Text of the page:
SAN FRANCISCO — Paranoia or privacy? Some people are pledging to return their Nest thermostat now that Google is buying the company that makes the popular “smart home” device for $3.2 billion in cash.
Their reasoning: Buying Nest Labs could help Google Hoover up a whole lot more of our personal information to slice and dice for advertisers.
Google already understands everything about our online behavior — and that knowledge is what it sells to advertisers.
But Google has far less insight into our habits and preferences when we are not staring at the screen of a personal computer or mobile device.
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Enter the Internet of Things, wireless devices that collect data in the home and can be controlled with a smartphone. Many people believe this represents the Internet’s next big growth phase.
Nest makes Internet-connected devices for the home such as thermostats and smoke alarms. It has a host of products planned to make your home more “conscious” by connecting it to the Internet.
But even anonymous data would give Google an invaluable glimpse into our daily lives.
And that information could potentially be paired with online movements, making the world’s most powerful search engine that much more powerful for its ability to ever-more-precisely target advertising.
Tweeted Ryan Block, vice president of product at AOL: “With Nest’s built-in sensors now Google knows when you’re home, what rooms you’re in, and when you’re out. Just FYI.”
Concern over privacy may not be the prevailing sentiment about Google’s deal to buy Nest Labs. But privacy advocates say consumers who are worried are not overreacting.
People should be wary of how much intelligence Google will be able to suck up and analyze once it completes the purchase of Nest Labs, said Jeffrey Chester, executive director of the Center for Digital Democracy.
“Consumers should insist Google start making their mortgage or rent payments, given all the data the company plans to sweep up from everyone’s homes,” Chester said. “A few billion is digital chump change for the key to unlock more of our personal information. By linking together our mobile, video, search, while driving, in-store and now at-home data, Google wants to become an invisible but all-seeing new member of the family.”
Marc Rotenberg, another frequent critic of Google, said he planned to return his Nest thermostat.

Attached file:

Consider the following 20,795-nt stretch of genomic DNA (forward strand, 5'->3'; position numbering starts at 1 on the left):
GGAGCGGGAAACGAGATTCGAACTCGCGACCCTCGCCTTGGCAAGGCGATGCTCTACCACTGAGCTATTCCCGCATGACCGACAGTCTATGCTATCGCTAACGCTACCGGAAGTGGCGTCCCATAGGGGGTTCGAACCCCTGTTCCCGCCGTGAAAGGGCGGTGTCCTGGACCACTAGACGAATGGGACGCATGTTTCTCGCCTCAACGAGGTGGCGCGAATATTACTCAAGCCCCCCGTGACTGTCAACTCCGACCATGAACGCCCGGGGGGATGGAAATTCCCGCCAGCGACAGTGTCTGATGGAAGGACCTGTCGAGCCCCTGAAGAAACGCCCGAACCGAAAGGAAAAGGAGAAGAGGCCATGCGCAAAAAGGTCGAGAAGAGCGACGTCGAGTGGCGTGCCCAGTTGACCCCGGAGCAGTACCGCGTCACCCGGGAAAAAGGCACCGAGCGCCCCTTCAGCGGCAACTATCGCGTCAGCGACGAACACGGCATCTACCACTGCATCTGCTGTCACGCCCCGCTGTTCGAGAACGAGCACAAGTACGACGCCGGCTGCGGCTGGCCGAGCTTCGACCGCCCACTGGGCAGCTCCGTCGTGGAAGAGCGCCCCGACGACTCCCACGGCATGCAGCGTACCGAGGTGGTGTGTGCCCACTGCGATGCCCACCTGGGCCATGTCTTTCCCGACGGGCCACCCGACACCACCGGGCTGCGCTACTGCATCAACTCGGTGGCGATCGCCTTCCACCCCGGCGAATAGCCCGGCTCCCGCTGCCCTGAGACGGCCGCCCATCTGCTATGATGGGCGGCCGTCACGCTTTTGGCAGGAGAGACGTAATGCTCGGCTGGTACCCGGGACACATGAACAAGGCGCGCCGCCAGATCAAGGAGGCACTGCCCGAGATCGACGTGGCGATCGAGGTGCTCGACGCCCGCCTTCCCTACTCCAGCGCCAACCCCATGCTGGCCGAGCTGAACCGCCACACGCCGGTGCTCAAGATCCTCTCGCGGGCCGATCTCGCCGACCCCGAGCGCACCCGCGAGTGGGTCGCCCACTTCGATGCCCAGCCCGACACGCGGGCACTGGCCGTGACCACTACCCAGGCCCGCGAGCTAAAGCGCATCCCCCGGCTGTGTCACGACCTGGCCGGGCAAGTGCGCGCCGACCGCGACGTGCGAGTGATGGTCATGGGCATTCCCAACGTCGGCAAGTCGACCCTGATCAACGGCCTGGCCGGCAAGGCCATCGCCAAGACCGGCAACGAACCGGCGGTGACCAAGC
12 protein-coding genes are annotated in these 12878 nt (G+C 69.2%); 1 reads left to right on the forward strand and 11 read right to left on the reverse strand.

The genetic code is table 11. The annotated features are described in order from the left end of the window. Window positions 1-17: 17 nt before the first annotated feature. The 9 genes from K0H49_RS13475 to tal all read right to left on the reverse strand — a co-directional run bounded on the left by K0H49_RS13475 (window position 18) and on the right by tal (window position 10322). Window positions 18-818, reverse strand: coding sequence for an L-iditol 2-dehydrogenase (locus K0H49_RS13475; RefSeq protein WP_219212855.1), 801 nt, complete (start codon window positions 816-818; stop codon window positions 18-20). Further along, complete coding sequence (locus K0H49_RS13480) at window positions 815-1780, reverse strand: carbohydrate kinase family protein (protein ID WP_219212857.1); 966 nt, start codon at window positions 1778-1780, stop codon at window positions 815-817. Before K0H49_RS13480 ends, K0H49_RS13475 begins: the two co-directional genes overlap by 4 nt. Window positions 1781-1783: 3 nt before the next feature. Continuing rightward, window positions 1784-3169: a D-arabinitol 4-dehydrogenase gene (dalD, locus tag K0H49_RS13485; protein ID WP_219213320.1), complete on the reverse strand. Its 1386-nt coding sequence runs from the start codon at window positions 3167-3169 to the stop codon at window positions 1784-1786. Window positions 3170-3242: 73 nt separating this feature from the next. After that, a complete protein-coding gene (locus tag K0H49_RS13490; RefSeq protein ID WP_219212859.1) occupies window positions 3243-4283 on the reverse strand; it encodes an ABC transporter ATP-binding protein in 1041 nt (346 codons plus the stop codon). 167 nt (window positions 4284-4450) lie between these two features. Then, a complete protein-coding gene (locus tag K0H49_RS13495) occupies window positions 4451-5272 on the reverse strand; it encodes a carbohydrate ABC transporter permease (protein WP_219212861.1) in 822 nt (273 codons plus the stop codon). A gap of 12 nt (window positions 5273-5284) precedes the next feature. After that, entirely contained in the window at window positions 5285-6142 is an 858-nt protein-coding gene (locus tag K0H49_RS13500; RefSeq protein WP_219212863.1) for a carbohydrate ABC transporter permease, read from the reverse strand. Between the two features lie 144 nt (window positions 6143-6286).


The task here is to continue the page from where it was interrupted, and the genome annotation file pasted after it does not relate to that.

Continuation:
“Being a genuine geek, that was no simple decision,” said Rotenberg, president of the Electronic Privacy Information Center. But, he said, he didn’t feel as if he had much choice. “Google doesn’t respect boundaries.”
A key concern for Rotenberg: Google’s move to merge its privacy policies and consolidate data from users across more than 60 services, including video-sharing service YouTube.
But privacy advocates in the U.S. and European regulators have complained Google has not been forthcoming about what it does with all that personal data, especially when the information is collected from different services to target advertising.
“Now with the Internet of Things emerging, there is every reason to believe that Google will use Nest data for marketing and deeper profiling of consumers,” Rotenberg said.
He’s not the only one nervous about a universe powered by Google devices.
After renting for more than a decade, David Chartier, a freelance technology writer from Chicago, bought his first home in October. He says he couldn’t wait to make his house “smart,” so one of his first purchases was a Nest thermostat.
He said he has appreciated having a “smart” thermostat that warms up the house in anticipation of his return home, particularly during record low temperatures that have frozen Chicago.
“The Nest is an incredible product,” Chartier said. “I looked at a lot of other thermostats, and it doesn’t seem like there is anything out there like it right now.”
But with Google buying Nest Labs, he has begun to shop around again.
“For me, it’s that growing sentiment that there is so much data that Google is collecting that it is getting uncomfortable,” Chartier said.
What really troubles him? Google keeps changing what it can do with his data, he said.
“We sign up for one or more services, and the (terms of service) to which we agree state Google will do X, Y and Z with the information we hand over. Then down the road it adds A, B and C, which were never part of the original deal or even scope of possibilities,” Chartier said.
“A year later it tosses on D, E and F, to which you must agree if you are going to continue using these services that now contain increasingly important portions of your work and personal data,” he said. “It’s this kind of perpetual changing of the rules and expectations, an arguable disrespect for the user that’s beginning to grind people’s gears.”